Let us assist in divine works. In a drop of sea-water, we see earliest creation recapitulated. God does not work in one way today and another tomorrow. I do not doubt that my little droplet of water will, by its transformations, tell me the history of the universe. Let us wait and observe. Who can foresee the droplet’s history? Animal-plant, or plant-animal: which will be the first to emerge from it? Mightn’t this droplet be the infusorium, the primordial monad who, by its own vibrations, soon becomes a vibrion, who, ascending rung by rung, becomes a polyp, a coral, a pearl, and perhaps in ten-thousand years attains the stature of an insect?
Will this droplet, or that which will become of it, be a vegetable fiber, a light, silky bit of down one would hardly even take for a living creature, but still, no less than the first hair of a newborn goddess, a sensitive, loving hair: the hair of Venus? This is no fable, this is natural history. This hair with two natures (vegetable and animal), the descendent of our droplet, is the ancestor of life itself. . .
These confervae, as they are called, are universally found in fresh water, and in salt water when it is calm. They begin the twin series of plants, marine plants and those which became terrestrial when the oceans formed. Above the water the family of the innumerable mushrooms arises, below the water that of confervae, algae, and similar plants.4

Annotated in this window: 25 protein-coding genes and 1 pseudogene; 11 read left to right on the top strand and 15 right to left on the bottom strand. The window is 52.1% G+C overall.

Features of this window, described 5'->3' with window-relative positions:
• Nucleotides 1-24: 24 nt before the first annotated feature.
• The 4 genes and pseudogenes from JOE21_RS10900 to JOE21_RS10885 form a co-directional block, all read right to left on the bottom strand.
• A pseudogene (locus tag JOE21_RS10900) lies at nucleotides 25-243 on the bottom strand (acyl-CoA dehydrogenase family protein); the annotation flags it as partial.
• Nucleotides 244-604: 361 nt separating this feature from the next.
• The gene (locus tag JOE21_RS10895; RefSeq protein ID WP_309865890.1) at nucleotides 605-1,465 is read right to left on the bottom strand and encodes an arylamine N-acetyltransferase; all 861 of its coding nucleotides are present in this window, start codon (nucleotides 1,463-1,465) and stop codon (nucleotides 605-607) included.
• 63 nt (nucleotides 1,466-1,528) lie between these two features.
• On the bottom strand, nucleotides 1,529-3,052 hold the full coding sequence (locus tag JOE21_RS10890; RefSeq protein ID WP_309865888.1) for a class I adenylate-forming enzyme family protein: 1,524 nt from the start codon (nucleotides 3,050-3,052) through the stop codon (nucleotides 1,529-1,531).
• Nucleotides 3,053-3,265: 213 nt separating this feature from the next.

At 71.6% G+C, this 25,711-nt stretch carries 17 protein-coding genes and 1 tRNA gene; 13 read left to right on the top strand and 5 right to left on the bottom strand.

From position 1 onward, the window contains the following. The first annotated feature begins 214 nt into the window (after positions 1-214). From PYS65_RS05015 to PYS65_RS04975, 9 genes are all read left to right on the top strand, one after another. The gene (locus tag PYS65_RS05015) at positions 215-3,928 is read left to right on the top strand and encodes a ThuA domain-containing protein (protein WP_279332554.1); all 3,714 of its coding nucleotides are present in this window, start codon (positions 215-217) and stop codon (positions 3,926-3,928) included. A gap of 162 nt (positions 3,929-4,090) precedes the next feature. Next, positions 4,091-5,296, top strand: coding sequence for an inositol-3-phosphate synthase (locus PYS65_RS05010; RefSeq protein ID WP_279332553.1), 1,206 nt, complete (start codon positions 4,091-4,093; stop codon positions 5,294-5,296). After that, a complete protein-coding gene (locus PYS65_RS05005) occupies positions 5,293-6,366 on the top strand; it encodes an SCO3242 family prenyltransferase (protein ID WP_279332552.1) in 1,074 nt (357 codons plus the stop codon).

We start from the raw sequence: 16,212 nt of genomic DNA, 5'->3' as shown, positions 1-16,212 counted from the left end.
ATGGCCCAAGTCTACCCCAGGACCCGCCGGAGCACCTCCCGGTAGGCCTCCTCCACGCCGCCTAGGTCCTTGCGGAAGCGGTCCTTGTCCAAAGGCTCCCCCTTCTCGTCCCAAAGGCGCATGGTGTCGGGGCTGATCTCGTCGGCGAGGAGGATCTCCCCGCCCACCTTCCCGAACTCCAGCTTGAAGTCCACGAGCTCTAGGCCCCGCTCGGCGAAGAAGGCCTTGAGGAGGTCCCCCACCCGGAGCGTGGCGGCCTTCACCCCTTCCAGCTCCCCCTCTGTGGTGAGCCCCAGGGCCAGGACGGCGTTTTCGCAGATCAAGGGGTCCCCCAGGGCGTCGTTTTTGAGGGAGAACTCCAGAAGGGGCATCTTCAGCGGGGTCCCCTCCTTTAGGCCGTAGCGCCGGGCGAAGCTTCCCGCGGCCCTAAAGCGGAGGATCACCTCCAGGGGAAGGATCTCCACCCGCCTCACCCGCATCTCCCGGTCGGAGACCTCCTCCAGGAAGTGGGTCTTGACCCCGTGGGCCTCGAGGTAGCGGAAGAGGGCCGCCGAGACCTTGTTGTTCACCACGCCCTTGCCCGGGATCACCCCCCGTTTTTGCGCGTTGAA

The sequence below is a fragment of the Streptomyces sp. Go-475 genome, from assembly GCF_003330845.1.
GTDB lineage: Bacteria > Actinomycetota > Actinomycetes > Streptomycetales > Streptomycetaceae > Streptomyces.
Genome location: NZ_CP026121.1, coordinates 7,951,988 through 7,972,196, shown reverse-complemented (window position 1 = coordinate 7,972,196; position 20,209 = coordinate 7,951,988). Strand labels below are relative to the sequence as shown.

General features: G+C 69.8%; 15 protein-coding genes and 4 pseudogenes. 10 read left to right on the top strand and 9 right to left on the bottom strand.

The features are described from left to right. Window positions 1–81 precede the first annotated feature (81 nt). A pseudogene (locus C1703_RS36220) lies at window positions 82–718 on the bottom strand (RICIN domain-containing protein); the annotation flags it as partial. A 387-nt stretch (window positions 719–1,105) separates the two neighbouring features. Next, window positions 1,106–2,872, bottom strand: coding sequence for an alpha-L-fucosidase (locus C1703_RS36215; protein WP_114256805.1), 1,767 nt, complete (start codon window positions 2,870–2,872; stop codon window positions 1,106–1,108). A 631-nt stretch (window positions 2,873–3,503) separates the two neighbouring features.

And so, gentlemen, we see that once the doctrine of spontaneous generation is admitted, the history of creation and the origins of the organic world follow without further ado. Wesimply take a drop of sea-water, and (as M. Michelet’s tells us in beautiful prose) out of this water, which contains a bit of inanimate nitritic matter, sea-mucus, or, as he calls it, fertile jelly, the first creatures emerge by spontaneous generation. Transforming themselves bit by bit, they climb the ranks of creation, reaching, after, say, ten thousand years, the level of insects, and doubtless, after a hundred thousand years, the level of apes, and of Man himself.
Now, perhaps, you see the connection between the issue of spontaneous generation and the grander problems I enumerated at the beginning of my lecture. But gentlemen, as far as this subject is concerned, I think we’ve had quite enough poetry, enough fantasy, and enough of intuitive solutions. It is time for the true method, that of science, to assert and exercise its rights.
Religion, philosophy, atheism, materialism, and spiritualism have nothing to say here. I might also add: As a scientist, I needn’t worry about them. The present question is a matter of fact. I address it without prejudice, as ready to declare in favor of spontaneous generations, should experience attest to their existence, as I am now persuaded that those who affirm them have their eyes bound.